“I don’t know how to explain it, but you can hear everything — including yourself — really well,” said Nicholas Doan, a 16-year-old bass player from Long Beach, during a break. “So you have to really listen to your intonation and make sure that you’re in tune with everyone.”
“It’s definitely a bit scary,” he added, “but I think it’s a nice experience, too.”
Students ranging from age 13 to 18 auditioned for this inaugural event of the Rise Diversity Project, which capped a week of Zoom workshops and a full day of rehearsals before the scoring session. Hailing from Asian, Latinx and Black communities, the young musicians traveled from Long Beach, Diamond Bar and Glendale to the soundstage in Burbank. The Rise project was conceived and organized by Musicians at Play, a nonprofit founded in 2015 by April Williams and her husband, Don.
Williams is the daughter of the late Maurice Harris, who played trumpet on Johnny Carson’s “Tonight Show” and on numerous film and TV soundtracks including “Bonanza” and “Rocky.” She grew up around these musicians, many of whom often go uncredited yet breathe life into movies. After mingling with many of L.A.’s incredible studio players every night at Vitello’s Italian Restaurant in Studio City — where she ran the jazz program for several years — Williams decided to start an organization that would expose these talented musicians to a broader audience while simultaneously providing music education to local schools in Burbank. The program later expanded to include institutions across the Southland.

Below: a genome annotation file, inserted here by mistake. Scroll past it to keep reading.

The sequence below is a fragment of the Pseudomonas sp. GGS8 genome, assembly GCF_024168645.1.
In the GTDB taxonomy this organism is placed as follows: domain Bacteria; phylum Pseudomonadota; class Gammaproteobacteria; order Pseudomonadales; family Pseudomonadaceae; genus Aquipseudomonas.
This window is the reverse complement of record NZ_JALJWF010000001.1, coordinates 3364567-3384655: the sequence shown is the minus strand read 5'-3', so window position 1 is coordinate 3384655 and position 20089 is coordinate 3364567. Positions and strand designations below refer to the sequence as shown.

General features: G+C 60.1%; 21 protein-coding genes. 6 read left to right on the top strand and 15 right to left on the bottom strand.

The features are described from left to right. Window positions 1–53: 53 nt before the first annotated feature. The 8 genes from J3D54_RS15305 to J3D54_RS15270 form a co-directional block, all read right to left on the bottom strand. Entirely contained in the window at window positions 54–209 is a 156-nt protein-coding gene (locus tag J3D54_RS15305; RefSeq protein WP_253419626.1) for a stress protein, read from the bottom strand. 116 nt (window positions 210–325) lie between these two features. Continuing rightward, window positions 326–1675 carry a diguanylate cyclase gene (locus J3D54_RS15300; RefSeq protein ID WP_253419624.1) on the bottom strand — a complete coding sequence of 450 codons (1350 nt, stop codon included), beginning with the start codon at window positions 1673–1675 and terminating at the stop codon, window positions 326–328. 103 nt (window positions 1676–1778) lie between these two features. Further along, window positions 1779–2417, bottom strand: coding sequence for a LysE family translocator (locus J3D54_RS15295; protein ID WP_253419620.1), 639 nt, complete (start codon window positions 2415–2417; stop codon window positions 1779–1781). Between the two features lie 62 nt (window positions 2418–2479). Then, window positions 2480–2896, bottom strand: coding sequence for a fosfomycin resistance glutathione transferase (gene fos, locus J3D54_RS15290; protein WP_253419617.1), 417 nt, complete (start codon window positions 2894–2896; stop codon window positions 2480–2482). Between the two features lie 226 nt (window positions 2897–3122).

For this event, Musicians at Play reached out to school music departments from Inglewood and other predominantly Black neighborhoods — but only a small percentage of the final orchestra was Black. Williams quickly realized that most of the Title I schools don’t have music programs, and one of the ways she hopes to increase the diversity project’s reach going forward is by sending more instruments and teachers into schools.